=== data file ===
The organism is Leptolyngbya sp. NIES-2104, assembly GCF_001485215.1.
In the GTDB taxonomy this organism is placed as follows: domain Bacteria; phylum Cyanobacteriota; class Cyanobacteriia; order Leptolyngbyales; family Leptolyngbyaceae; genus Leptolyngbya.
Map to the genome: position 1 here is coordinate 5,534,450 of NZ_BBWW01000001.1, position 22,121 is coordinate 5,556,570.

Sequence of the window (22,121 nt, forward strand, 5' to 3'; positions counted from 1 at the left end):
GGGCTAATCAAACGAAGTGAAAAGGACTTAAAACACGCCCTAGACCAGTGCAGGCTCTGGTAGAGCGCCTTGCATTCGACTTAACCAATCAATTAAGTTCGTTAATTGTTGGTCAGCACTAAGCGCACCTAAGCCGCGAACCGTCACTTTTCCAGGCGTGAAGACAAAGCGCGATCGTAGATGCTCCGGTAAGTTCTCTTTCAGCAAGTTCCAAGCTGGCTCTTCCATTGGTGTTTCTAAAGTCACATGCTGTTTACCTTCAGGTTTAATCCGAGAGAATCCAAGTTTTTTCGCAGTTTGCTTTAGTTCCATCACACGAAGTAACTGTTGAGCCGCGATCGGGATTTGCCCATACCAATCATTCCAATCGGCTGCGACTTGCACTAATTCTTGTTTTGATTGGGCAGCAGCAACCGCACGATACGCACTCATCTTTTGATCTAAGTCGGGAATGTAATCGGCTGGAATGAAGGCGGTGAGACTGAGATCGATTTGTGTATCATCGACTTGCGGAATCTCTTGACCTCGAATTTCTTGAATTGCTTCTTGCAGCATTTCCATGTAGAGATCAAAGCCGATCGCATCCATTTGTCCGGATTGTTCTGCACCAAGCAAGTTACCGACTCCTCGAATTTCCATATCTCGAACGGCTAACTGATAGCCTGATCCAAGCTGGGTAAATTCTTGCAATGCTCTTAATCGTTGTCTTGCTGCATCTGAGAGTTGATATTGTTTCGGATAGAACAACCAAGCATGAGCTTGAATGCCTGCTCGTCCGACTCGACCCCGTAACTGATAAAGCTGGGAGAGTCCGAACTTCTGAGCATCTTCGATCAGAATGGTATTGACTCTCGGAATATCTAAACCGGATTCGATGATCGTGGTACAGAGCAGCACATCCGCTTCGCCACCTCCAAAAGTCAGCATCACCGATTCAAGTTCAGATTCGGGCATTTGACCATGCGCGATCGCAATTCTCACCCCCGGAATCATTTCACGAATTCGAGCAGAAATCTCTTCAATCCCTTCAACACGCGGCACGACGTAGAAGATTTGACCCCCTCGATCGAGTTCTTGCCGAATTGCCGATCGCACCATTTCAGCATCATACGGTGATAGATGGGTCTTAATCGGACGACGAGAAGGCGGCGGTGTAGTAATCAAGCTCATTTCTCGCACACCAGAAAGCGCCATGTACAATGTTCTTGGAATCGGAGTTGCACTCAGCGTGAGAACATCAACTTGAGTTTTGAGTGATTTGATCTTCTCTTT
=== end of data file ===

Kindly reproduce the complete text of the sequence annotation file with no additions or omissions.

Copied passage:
The organism is Leptolyngbya sp. NIES-2104, assembly GCF_001485215.1.
In the GTDB taxonomy this organism is placed as follows: domain Bacteria; phylum Cyanobacteriota; class Cyanobacteriia; order Leptolyngbyales; family Leptolyngbyaceae; genus Leptolyngbya.
Map to the genome: position 1 here is coordinate 5,534,450 of NZ_BBWW01000001.1, position 22,121 is coordinate 5,556,570.

Sequence of the window (22,121 nt, forward strand, 5' to 3'; positions counted from 1 at the left end):
GGGCTAATCAAACGAAGTGAAAAGGACTTAAAACACGCCCTAGACCAGTGCAGGCTCTGGTAGAGCGCCTTGCATTCGACTTAACCAATCAATTAAGTTCGTTAATTGTTGGTCAGCACTAAGCGCACCTAAGCCGCGAACCGTCACTTTTCCAGGCGTGAAGACAAAGCGCGATCGTAGATGCTCCGGTAAGTTCTCTTTCAGCAAGTTCCAAGCTGGCTCTTCCATTGGTGTTTCTAAAGTCACATGCTGTTTACCTTCAGGTTTAATCCGAGAGAATCCAAGTTTTTTCGCAGTTTGCTTTAGTTCCATCACACGAAGTAACTGTTGAGCCGCGATCGGGATTTGCCCATACCAATCATTCCAATCGGCTGCGACTTGCACTAATTCTTGTTTTGATTGGGCAGCAGCAACCGCACGATACGCACTCATCTTTTGATCTAAGTCGGGAATGTAATCGGCTGGAATGAAGGCGGTGAGACTGAGATCGATTTGTGTATCATCGACTTGCGGAATCTCTTGACCTCGAATTTCTTGAATTGCTTCTTGCAGCATTTCCATGTAGAGATCAAAGCCGATCGCATCCATTTGTCCGGATTGTTCTGCACCAAGCAAGTTACCGACTCCTCGAATTTCCATATCTCGAACGGCTAACTGATAGCCTGATCCAAGCTGGGTAAATTCTTGCAATGCTCTTAATCGTTGTCTTGCTGCATCTGAGAGTTGATATTGTTTCGGATAGAACAACCAAGCATGAGCTTGAATGCCTGCTCGTCCGACTCGACCCCGTAACTGATAAAGCTGGGAGAGTCCGAACTTCTGAGCATCTTCGATCAGAATGGTATTGACTCTCGGAATATCTAAACCGGATTCGATGATCGTGGTACAGAGCAGCACATCCGCTTCGCCACCTCCAAAAGTCAGCATCACCGATTCAAGTTCAGATTCGGGCATTTGACCATGCGCGATCGCAATTCTCACCCCCGGAATCATTTCACGAATTCGAGCAGAAATCTCTTCAATCCCTTCAACACGCGGCACGACGTAGAAGATTTGACCCCCTCGATCGAGTTCTTGCCGAATTGCCGATCGCACCATTTCAGCATCATACGGTGATAGATGGGTCTTAATCGGACGACGAGAAGGCGGCGGTGTAGTAATCAAGCTCATTTCTCGCACACCAGAAAGCGCCATGTACAATGTTCTTGGAATCGGAGTTGCACTCAGCGTGAGAACATCAACTTGAGTTTTGAGTGATTTGATCTTCTCTTT